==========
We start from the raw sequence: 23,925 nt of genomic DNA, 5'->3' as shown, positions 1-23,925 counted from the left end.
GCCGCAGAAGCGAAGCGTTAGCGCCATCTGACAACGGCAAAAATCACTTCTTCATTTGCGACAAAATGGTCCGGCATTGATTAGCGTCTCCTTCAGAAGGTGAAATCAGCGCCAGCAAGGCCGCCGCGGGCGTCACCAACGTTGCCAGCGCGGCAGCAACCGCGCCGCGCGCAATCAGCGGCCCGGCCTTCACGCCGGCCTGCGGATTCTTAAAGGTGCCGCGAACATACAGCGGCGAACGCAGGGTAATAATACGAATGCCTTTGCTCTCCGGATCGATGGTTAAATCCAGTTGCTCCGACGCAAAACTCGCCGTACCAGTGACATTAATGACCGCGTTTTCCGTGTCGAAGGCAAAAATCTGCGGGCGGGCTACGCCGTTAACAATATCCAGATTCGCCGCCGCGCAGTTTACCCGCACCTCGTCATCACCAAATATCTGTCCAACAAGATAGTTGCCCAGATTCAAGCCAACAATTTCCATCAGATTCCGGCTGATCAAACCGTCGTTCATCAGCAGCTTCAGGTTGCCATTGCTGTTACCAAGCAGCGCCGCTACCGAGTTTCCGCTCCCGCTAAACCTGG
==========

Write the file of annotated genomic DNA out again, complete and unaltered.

We start from the raw sequence: 23,925 nt of genomic DNA, 5'->3' as shown, positions 1-23,925 counted from the left end.
GCCGCAGAAGCGAAGCGTTAGCGCCATCTGACAACGGCAAAAATCACTTCTTCATTTGCGACAAAATGGTCCGGCATTGATTAGCGTCTCCTTCAGAAGGTGAAATCAGCGCCAGCAAGGCCGCCGCGGGCGTCACCAACGTTGCCAGCGCGGCAGCAACCGCGCCGCGCGCAATCAGCGGCCCGGCCTTCACGCCGGCCTGCGGATTCTTAAAGGTGCCGCGAACATACAGCGGCGAACGCAGGGTAATAATACGAATGCCTTTGCTCTCCGGATCGATGGTTAAATCCAGTTGCTCCGACGCAAAACTCGCCGTACCAGTGACATTAATGACCGCGTTTTCCGTGTCGAAGGCAAAAATCTGCGGGCGGGCTACGCCGTTAACAATATCCAGATTCGCCGCCGCGCAGTTTACCCGCACCTCGTCATCACCAAATATCTGTCCAACAAGATAGTTGCCCAGATTCAAGCCAACAATTTCCATCAGATTCCGGCTGATCAAACCGTCGTTCATCAGCAGCTTCAGGTTGCCATTGCTGTTACCAAGCAGCGCCGCTACCGAGTTTCCGCTCCCGCTAAACCTGG